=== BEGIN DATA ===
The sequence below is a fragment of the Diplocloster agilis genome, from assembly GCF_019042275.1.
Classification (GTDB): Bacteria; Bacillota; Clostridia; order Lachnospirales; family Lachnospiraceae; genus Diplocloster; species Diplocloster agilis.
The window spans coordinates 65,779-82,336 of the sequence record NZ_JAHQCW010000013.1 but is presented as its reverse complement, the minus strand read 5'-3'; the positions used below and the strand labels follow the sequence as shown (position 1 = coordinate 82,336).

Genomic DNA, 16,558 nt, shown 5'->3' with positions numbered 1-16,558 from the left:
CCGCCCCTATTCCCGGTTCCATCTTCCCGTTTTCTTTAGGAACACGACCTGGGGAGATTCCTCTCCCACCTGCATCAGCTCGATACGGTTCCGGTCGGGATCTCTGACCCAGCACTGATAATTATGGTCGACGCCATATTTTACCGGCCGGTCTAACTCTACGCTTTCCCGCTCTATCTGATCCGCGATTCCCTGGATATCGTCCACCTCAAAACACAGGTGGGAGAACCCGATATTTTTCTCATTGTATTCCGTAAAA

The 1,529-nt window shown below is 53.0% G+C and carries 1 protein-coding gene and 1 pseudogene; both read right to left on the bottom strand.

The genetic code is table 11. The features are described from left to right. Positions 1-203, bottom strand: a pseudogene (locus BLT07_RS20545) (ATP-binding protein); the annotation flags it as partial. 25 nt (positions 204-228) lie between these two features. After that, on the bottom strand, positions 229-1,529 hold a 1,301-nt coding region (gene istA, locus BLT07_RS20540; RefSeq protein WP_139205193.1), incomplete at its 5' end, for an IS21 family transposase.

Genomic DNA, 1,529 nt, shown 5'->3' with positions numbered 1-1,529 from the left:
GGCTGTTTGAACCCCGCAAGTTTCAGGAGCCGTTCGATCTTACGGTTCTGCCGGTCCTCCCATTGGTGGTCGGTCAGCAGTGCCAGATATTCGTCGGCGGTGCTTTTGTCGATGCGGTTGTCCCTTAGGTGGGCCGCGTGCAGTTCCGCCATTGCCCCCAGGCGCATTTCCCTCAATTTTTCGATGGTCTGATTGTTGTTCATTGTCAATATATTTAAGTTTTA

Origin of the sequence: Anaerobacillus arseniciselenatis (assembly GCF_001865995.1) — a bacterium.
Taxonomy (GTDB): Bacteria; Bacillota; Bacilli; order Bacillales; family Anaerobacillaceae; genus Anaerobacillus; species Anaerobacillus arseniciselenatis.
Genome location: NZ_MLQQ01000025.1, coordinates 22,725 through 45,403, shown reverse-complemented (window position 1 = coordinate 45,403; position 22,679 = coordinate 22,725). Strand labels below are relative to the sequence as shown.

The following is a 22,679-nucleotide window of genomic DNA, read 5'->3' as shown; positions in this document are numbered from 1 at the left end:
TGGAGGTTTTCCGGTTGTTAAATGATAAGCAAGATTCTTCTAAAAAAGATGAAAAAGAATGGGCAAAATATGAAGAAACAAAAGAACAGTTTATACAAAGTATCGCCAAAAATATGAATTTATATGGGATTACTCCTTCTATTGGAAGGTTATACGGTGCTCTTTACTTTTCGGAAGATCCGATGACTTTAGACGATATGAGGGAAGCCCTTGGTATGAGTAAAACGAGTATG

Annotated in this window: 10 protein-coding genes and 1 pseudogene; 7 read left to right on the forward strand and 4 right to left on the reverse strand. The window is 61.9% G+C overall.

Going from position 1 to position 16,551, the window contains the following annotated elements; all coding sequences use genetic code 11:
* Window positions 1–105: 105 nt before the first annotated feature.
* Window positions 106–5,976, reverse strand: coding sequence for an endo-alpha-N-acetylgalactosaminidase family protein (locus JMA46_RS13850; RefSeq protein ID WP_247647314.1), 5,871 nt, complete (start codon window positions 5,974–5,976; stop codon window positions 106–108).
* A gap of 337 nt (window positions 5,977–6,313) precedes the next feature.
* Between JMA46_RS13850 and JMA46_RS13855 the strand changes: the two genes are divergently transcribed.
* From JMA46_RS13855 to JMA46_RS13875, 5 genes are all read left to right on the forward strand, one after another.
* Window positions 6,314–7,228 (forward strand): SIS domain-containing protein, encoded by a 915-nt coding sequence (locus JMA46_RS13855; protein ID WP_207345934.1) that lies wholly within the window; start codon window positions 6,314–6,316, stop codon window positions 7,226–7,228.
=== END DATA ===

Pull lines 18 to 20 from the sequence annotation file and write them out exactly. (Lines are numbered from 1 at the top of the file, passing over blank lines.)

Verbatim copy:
* Window positions 106–5,976, reverse strand: coding sequence for an endo-alpha-N-acetylgalactosaminidase family protein (locus JMA46_RS13850; RefSeq protein ID WP_247647314.1), 5,871 nt, complete (start codon window positions 5,974–5,976; stop codon window positions 106–108).
* A gap of 337 nt (window positions 5,977–6,313) precedes the next feature.
* Between JMA46_RS13850 and JMA46_RS13855 the strand changes: the two genes are divergently transcribed.